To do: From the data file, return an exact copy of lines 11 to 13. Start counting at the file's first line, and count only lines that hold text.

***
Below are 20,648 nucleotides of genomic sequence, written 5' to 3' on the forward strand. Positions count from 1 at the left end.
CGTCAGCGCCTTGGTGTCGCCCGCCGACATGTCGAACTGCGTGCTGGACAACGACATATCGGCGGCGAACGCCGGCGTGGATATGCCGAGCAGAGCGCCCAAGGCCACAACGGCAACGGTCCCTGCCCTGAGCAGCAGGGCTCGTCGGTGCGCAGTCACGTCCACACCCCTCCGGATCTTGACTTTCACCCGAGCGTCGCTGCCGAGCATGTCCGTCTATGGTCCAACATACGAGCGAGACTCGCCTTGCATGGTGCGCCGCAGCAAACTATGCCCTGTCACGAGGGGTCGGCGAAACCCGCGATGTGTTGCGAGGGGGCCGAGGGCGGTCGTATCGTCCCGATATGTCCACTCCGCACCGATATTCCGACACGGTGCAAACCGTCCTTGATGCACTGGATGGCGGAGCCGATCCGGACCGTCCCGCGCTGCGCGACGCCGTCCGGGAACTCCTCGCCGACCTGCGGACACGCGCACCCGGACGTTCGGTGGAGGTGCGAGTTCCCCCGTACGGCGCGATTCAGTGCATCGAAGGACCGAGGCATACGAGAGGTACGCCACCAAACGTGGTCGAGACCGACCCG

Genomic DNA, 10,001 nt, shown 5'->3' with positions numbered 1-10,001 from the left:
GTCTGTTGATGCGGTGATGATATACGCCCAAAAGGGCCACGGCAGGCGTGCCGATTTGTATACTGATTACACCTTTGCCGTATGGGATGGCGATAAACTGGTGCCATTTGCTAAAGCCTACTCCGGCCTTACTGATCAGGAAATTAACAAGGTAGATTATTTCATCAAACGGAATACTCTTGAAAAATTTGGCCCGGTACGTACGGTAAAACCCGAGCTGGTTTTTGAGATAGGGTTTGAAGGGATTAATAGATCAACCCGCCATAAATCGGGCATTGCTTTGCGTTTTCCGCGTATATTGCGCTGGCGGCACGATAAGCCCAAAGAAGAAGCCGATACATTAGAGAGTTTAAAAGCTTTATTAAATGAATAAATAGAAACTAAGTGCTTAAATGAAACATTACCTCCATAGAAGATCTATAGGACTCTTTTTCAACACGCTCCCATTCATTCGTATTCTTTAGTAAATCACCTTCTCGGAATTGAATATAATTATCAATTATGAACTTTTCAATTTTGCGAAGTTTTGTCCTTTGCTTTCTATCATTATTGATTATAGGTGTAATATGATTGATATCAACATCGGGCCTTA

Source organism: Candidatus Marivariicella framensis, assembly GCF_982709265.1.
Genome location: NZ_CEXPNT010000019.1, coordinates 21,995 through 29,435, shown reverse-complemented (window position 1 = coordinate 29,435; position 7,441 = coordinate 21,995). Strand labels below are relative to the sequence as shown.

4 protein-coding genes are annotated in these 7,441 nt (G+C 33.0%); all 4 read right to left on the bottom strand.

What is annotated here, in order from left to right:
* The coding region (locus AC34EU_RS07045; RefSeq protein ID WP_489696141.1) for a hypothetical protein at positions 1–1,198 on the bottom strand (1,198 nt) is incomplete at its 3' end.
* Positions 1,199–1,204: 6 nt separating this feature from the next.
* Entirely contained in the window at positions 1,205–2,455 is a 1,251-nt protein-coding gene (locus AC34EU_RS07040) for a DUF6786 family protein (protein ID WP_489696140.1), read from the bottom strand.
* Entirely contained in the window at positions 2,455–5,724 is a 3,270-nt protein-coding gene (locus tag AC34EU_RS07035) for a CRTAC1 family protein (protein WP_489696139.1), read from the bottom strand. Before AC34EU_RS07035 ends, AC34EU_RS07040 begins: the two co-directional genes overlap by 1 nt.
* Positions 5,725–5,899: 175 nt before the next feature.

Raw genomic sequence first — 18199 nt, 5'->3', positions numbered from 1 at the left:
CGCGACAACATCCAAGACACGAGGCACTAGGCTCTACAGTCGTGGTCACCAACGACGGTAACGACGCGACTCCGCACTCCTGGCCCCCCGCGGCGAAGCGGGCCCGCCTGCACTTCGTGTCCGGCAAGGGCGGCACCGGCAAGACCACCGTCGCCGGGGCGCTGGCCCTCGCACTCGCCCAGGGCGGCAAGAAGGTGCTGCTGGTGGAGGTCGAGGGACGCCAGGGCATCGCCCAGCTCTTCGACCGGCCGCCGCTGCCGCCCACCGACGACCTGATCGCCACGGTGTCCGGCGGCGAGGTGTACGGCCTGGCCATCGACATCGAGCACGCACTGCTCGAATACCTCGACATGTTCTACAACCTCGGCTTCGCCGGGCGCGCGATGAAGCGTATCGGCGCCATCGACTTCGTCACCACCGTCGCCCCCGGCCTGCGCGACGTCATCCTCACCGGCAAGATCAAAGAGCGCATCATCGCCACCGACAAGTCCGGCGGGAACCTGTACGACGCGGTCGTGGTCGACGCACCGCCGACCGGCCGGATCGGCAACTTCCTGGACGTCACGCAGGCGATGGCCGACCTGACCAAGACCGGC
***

* Entirely contained in the window at positions 1,205–2,455 is a 1,251-nt protein-coding gene (locus AC34EU_RS07040) for a DUF6786 family protein (protein ID WP_489696140.1), read from the bottom strand.
* Entirely contained in the window at positions 2,455–5,724 is a 3,270-nt protein-coding gene (locus tag AC34EU_RS07035) for a CRTAC1 family protein (protein WP_489696139.1), read from the bottom strand. Before AC34EU_RS07035 ends, AC34EU_RS07040 begins: the two co-directional genes overlap by 1 nt.
* Positions 5,725–5,899: 175 nt before the next feature.